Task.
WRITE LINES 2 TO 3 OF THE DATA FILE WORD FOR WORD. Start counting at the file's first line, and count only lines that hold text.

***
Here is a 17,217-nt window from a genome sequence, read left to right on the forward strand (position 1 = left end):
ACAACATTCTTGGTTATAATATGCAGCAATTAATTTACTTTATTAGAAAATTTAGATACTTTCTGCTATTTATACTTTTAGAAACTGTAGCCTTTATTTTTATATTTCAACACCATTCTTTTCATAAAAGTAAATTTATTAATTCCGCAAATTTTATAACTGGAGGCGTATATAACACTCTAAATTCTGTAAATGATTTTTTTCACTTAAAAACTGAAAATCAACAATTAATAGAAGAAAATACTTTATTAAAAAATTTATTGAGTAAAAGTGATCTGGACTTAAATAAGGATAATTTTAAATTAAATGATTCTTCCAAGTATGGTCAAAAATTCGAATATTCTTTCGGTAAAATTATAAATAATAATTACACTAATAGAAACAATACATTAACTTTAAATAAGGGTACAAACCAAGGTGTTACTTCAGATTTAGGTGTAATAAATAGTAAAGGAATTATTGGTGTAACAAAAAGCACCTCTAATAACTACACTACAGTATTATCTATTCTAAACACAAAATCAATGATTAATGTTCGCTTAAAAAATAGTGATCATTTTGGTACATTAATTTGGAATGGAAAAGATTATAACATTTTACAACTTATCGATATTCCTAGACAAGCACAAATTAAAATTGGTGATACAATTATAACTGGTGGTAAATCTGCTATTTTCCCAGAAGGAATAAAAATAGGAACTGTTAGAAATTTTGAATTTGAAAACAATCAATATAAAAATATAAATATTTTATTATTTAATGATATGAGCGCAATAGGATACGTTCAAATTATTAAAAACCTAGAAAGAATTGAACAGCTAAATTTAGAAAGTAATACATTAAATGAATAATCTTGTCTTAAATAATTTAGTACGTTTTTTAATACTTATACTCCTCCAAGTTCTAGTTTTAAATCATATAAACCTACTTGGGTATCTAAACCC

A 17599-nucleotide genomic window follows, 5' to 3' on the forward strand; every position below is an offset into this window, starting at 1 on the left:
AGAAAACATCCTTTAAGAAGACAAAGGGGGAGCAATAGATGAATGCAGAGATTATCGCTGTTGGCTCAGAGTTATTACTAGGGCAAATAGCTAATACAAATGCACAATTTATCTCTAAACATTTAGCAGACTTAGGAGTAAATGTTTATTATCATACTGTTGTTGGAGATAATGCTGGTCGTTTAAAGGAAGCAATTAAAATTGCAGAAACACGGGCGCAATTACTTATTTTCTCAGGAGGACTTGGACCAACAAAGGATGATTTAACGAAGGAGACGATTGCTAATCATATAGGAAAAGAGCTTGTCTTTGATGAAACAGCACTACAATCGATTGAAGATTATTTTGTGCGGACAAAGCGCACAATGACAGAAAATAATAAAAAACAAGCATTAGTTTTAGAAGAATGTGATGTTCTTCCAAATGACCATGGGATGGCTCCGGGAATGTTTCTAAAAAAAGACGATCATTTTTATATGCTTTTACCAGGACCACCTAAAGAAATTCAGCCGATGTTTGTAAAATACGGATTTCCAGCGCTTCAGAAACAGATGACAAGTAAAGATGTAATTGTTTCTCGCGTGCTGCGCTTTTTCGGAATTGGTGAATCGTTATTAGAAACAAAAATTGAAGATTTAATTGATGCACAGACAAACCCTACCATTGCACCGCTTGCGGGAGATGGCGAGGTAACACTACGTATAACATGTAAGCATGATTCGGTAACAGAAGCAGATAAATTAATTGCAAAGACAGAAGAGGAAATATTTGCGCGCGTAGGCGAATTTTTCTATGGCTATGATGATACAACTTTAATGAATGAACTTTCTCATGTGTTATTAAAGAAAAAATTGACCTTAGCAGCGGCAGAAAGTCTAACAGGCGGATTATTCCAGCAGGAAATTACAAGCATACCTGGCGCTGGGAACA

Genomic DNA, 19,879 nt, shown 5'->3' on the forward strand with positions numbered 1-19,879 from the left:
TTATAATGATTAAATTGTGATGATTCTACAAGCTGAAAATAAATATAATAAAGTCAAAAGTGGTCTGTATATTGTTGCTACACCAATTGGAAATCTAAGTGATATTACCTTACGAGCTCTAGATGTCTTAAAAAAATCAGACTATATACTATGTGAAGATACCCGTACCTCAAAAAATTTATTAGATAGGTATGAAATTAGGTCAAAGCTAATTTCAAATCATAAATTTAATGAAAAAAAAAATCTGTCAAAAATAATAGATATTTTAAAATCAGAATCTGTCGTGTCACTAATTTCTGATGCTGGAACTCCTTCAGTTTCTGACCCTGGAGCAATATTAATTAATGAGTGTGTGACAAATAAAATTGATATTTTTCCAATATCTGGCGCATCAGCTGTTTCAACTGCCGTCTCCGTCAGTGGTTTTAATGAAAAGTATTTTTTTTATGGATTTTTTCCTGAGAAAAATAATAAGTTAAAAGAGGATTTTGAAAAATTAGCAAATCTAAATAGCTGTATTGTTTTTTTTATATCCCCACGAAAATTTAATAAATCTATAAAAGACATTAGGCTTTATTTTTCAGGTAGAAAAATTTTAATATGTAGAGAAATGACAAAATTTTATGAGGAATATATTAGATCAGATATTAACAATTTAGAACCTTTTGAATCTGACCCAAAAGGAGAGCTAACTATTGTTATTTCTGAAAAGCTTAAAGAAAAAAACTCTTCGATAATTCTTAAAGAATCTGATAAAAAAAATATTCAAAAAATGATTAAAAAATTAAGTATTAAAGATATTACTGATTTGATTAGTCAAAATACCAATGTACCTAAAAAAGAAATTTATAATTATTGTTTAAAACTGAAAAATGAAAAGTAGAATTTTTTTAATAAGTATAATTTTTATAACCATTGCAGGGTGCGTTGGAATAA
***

ACAACATTCTTGGTTATAATATGCAGCAATTAATTTACTTTATTAGAAAATTTAGATACTTTCTGCTATTTATACTTTTAGAAACTGTAGCCTTTATTTTTATATTTCAACACCATTCTTTTCATAAAAGTAAATTTATTAATTCCGCAAATTTTATAACTGGAGGCGTATATAACACTCTAAATTCTGTAAATGATTTTTTTCACTTAAAAACTGAAAATCAACAATTAATAGAAGAAAATACTTTATTAAAAAATTTATTGAGTAAAAGTGATCTGGACTTAAATAAGGATAATTTTAAATTAAATGATTCTTCCAAGTATGGTCAAAAATTCGAATATTCTTTCGGTAAAATTATAAATAATAATTACACTAATAGAAACAATACATTAACTTTAAATAAGGGTACAAACCAAGGTGTTACTTCAGATTTAGGTGTAATAAATAGTAAAGGAATTATTGGTGTAACAAAAAGCACCTCTAATAACTACACTACAGTATTATCTATTCTAAACACAAAATCAATGATTAATGTTCGCTTAAAAAATAGTGATCATTTTGGTACATTAATTTGGAATGGAAAAGATTATAACATTTTACAACTTATCGATATTCCTAGACAAGCACAAATTAAAATTGGTGATACAATTATAACTGGTGGTAAATCTGCTATTTTCCCAGAAGGAATAAAAATAGGAACTGTTAGAAATTTTGAATTTGAAAACAATCAATATAAAAATATAAATATTTTATTATTTAATGATATGAGCGCAATAGGATACGTTCAAATTATTAAAAACCTAGAAAGAATTGAACAGCTAAATTTAGAAAGTAATACATTAAATGAATAATCTTGTCTTAAATAATTTAGTACGTTTTTTAATACTTATACTCCTCCAAGTTCTAGTTTTAAATCATATAAACCTACTTGGGTATCTAAACCC

A 17599-nucleotide genomic window follows, 5' to 3' on the forward strand; every position below is an offset into this window, starting at 1 on the left: